5. Robin Robin says:

    This book achieved a magically rare balance for me Generally, if I hate the main characters, then I don t care what happens to them and lose interest in the book like in JK Rowling s A Casual Vacancy who cares what happens to those awful people And If I like a character too much, I hate seeing bad things happen to them, like people in their lives falling ill or serious reversals of fortune.However, with our poor Francis Damory, he seemed JUST inoffensive enough that I was interested in hi This book achieved a magically rare balance for me Generally, if I hate the main characters, then I don t care what happens to them and lose interest in the book like in JK Rowling s A Casual Vacancy who cares what happens to those awful people And If I like a character too much, I hate seeing bad things happen to them, like people in their lives falling ill or serious reversals of fortune.However, with our poor Francis Damory, he seemed JUST inoffensive enough that I was interested in his story, but enough of a turd that I didn t care that his life was a grand parade of people dying on him and him having sex with people who always turned out to be the VERY wrong person.Very interesting travel tale, and I loved the bit about how he didn t mind bangin dudes as well, though he was a ladies man in general Very open minded.For a book that s ostensibly about the philosopher s stone, it takes almost the entire book to even mention it, but there s enough science and magic and random chance called fate in the book to keep the reader interested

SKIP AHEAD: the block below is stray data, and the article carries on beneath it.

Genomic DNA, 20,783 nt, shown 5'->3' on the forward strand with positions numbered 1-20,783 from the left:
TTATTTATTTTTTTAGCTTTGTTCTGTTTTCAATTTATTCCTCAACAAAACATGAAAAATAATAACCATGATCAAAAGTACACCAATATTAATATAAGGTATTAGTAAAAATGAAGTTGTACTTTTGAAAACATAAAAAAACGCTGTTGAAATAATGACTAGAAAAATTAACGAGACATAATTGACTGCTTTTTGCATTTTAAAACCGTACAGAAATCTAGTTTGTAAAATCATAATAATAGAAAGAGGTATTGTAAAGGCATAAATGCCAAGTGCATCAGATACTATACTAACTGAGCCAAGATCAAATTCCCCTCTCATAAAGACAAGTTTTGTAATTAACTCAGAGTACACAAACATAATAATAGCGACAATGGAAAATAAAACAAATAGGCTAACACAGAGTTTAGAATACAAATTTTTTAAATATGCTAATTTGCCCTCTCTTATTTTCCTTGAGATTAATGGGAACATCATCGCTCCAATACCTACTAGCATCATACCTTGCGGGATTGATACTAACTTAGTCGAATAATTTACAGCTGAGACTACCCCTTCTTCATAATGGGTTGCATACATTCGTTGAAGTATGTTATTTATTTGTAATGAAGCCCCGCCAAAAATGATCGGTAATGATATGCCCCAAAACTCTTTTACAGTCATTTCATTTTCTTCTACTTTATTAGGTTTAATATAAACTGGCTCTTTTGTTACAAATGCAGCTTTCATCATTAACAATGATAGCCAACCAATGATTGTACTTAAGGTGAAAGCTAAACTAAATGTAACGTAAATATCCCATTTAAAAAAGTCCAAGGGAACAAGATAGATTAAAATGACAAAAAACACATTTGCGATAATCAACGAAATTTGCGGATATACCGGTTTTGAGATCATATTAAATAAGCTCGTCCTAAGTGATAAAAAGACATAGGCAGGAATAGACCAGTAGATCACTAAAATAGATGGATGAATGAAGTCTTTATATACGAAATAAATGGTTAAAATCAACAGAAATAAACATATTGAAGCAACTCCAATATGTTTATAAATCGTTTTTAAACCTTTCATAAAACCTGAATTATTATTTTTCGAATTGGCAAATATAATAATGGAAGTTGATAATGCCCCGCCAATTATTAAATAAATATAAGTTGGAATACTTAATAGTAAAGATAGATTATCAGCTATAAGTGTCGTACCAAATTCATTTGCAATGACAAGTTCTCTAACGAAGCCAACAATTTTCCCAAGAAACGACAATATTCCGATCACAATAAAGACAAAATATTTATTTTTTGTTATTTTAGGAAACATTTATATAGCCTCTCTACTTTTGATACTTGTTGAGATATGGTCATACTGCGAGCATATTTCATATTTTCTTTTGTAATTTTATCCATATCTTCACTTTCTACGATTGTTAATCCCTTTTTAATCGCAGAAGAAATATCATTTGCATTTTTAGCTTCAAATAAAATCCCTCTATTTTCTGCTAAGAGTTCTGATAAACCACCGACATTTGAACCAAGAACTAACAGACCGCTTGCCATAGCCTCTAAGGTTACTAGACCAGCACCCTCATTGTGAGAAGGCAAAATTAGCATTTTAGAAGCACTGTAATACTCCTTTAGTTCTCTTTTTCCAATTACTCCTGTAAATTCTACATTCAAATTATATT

6. Oria Oria says: